Publication Date

December 1, 2012

Perspectives Section

In Memoriam

Anna Nelson. Photo (c) Katherine LambertHistorian of Foreign Relations, Advocate for Openness

Born in Fort Smith, Arkansas, during the Great Depression, Anna Kasten Nelson was a member of the generation of women who came of age in the early 1950s and never expected to spend their lives juggling home, family, and career. But Nelson's love of teaching and writing history eventually caught up with her and led her to fashion a professional life that was uniquely her own. Early in her career she became an expert in government records, an advocate for their preservation and accessibility, and an exemplar of their use, with a series of essays, articles, reviews, and books on 19th- and 20th-century U. S. foreign and national security policies. Finally, and most important to students, colleagues, and friends, and sometimes even to casual acquaintances, Nelson was a mentor par excellence. Those who encountered Anna Nelson will most remember her willingness to put aside her own work to help a struggling student, write testimony or position papers on behalf of a cause important to the historical profession, or simply serve as a sounding board for historians trying to unravel knotty issues in their own professional or personal lives.

Nelson began her academic career as a student at Fort Smith Junior College. She then moved on to the University of Oklahoma, where she earned a BA in history and an MA in political science, but deferred her further education to facilitate her husband Paul's career move and to attend to the needs of their two young sons. She abandoned her doctoral studies at Ohio State University when the family relocated to Washington D.C. She eventually earned her PhD in history from George Washington University in 1972, but that was right in the middle of the worst employment crisis the historical profession has ever faced. The dearth of academic jobs in those years can be said to have led directly to her early interest in government records and public history. But she also taught part time at George Washington University for more than a decade.

In the mid-1970s Anna Nelson served as a key staff member of the National Study Commission on Records and Documents of Federal Officials. Generally known as the Public Documents Commission, it was established after President Richard Nixon resigned and announced plans to control his presidential records. Anna helped write the commission's report that led to the passage of the Presidential Records Act, which clarified that the records of the president are the property of the American public. She also served as a consultant on records issues for the Congressional Research Service and the National Academy of Public Administration. She was interim director of "Project 87," an influential initiative of the American Historical Association and the Organization of American Historians, which was launched to promote the teaching of constitutional history through the commemoration of the bicentennial of the U.S. Constitution. Her work established an administrative framework for the project and got it off the ground.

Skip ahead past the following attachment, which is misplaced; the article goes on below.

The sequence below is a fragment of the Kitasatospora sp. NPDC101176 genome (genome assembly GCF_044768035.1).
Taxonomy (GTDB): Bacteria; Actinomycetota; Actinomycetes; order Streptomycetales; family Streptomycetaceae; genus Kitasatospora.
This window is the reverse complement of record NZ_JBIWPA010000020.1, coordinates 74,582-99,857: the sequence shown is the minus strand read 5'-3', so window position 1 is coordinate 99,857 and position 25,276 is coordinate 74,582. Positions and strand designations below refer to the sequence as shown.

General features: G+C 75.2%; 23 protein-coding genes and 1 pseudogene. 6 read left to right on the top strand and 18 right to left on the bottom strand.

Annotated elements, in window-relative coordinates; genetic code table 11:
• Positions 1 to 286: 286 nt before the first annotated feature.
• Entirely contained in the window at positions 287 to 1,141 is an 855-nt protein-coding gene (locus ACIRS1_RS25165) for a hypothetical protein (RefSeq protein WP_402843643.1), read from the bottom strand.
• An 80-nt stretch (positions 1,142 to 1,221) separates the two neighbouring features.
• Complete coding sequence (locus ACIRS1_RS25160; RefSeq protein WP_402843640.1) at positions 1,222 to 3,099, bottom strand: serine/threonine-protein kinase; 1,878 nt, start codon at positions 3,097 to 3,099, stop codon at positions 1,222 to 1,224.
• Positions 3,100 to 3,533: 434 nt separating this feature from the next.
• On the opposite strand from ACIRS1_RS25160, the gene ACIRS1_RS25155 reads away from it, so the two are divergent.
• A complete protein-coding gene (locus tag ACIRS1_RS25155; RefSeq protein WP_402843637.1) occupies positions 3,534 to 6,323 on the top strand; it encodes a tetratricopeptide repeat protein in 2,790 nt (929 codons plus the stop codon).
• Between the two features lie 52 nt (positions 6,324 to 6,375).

Named project director of the Committee on the Records of Government in the 1980s, Nelson spearheaded the high-profile effort sponsored by the American Council of Learned Societies, the Social Science Research Council and the Council on Library Resources. With Committee Chair Ernest R. May, she was author of the committee's final report, which addressed issues relating to the effect of computers and technological change on public records and archives. It was a major contribution to the preservation of the records on which we rely for research.

During these years Nelson became the go-to person in Washington on issues and problems relating to government papers and records, always ready to write or provide expert witness testimony and give interviews (or background information) to journalists. Steven Aftergood, one of the keen proponents in Washington of openness in government, recently called her "a tenacious and effective advocate for improved public access to national security records." She was also a member of the AHA's Research Division and represented the Association on the Department of State's Advisory Committee on Historical Diplomatic Documentation. In 1994 she was nominated by President William Clinton and confirmed by the Senate to represent the AHA on the John F. Kennedy Assassination Records Review Board. She cherished this post, and once happily told an interviewer, "We drove the CIA batty."

But as extensive as her public policy work was, Anna Nelson never lost her love for students, for teaching, and for scholarship. In 1996 she became distinguished historian in residence at American University, where she produced a steady stream of scholarly articles, essays, and reviews on postwar American foreign policy, including her most recent book, The Policy Makers: Shaping American Foreign Policy from 1947 to the Present, an edited collection published in 2008. Until her death, she continued to advocate for preservation of and access to government records in scores of lectures, interviews and conference panels. For her service in advancing the historical study of the federal government, the Society for History in the Federal Government honored Nelson with its Franklin Delano Roosevelt Award. She also received the James Madison Award from the Coalition on Government Information and, in 2008, in recognition of her lifetime of selfless work on behalf of the profession, the AHA awarded her its Troyer Steele Anderson Prize for the advancement of the purposes of the American Historical Association.

—Arnita A. Jones
executive director emerita, American Historical Association

—Maeva Marcus
director, Institute for Constitutional History

—Page Putnam Miller

—Trudy Peterson
certified archivist

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